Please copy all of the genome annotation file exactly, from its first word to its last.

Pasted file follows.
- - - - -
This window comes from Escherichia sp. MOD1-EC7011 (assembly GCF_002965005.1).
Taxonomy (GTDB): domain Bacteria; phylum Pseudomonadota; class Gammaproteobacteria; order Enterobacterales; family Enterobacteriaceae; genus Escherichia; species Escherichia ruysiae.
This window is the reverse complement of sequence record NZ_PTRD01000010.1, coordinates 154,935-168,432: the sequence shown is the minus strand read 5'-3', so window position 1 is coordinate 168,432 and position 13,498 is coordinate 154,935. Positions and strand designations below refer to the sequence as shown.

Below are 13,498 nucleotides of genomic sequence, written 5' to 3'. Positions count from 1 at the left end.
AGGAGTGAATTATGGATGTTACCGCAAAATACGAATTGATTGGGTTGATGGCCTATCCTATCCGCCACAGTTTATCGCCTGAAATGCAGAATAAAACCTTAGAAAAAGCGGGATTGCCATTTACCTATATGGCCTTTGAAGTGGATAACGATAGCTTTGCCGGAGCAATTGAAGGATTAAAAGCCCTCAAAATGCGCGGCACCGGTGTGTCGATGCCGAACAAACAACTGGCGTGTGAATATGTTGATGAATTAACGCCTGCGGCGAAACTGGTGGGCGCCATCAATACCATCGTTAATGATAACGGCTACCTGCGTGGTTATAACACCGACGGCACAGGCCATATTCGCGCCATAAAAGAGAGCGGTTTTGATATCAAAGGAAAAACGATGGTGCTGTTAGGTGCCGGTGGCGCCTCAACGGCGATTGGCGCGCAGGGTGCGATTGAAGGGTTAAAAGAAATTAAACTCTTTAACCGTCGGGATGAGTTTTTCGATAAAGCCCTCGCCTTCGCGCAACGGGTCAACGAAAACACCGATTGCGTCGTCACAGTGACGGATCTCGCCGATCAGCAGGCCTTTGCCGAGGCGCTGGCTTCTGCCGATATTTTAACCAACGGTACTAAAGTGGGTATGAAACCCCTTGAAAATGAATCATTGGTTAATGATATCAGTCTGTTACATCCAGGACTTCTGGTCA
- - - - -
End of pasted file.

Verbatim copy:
This window comes from Escherichia sp. MOD1-EC7011 (assembly GCF_002965005.1).
Taxonomy (GTDB): domain Bacteria; phylum Pseudomonadota; class Gammaproteobacteria; order Enterobacterales; family Enterobacteriaceae; genus Escherichia; species Escherichia ruysiae.
This window is the reverse complement of sequence record NZ_PTRD01000010.1, coordinates 154,935-168,432: the sequence shown is the minus strand read 5'-3', so window position 1 is coordinate 168,432 and position 13,498 is coordinate 154,935. Positions and strand designations below refer to the sequence as shown.

Below are 13,498 nucleotides of genomic sequence, written 5' to 3'. Positions count from 1 at the left end.
AGGAGTGAATTATGGATGTTACCGCAAAATACGAATTGATTGGGTTGATGGCCTATCCTATCCGCCACAGTTTATCGCCTGAAATGCAGAATAAAACCTTAGAAAAAGCGGGATTGCCATTTACCTATATGGCCTTTGAAGTGGATAACGATAGCTTTGCCGGAGCAATTGAAGGATTAAAAGCCCTCAAAATGCGCGGCACCGGTGTGTCGATGCCGAACAAACAACTGGCGTGTGAATATGTTGATGAATTAACGCCTGCGGCGAAACTGGTGGGCGCCATCAATACCATCGTTAATGATAACGGCTACCTGCGTGGTTATAACACCGACGGCACAGGCCATATTCGCGCCATAAAAGAGAGCGGTTTTGATATCAAAGGAAAAACGATGGTGCTGTTAGGTGCCGGTGGCGCCTCAACGGCGATTGGCGCGCAGGGTGCGATTGAAGGGTTAAAAGAAATTAAACTCTTTAACCGTCGGGATGAGTTTTTCGATAAAGCCCTCGCCTTCGCGCAACGGGTCAACGAAAACACCGATTGCGTCGTCACAGTGACGGATCTCGCCGATCAGCAGGCCTTTGCCGAGGCGCTGGCTTCTGCCGATATTTTAACCAACGGTACTAAAGTGGGTATGAAACCCCTTGAAAATGAATCATTGGTTAATGATATCAGTCTGTTACATCCAGGACTTCTGGTCA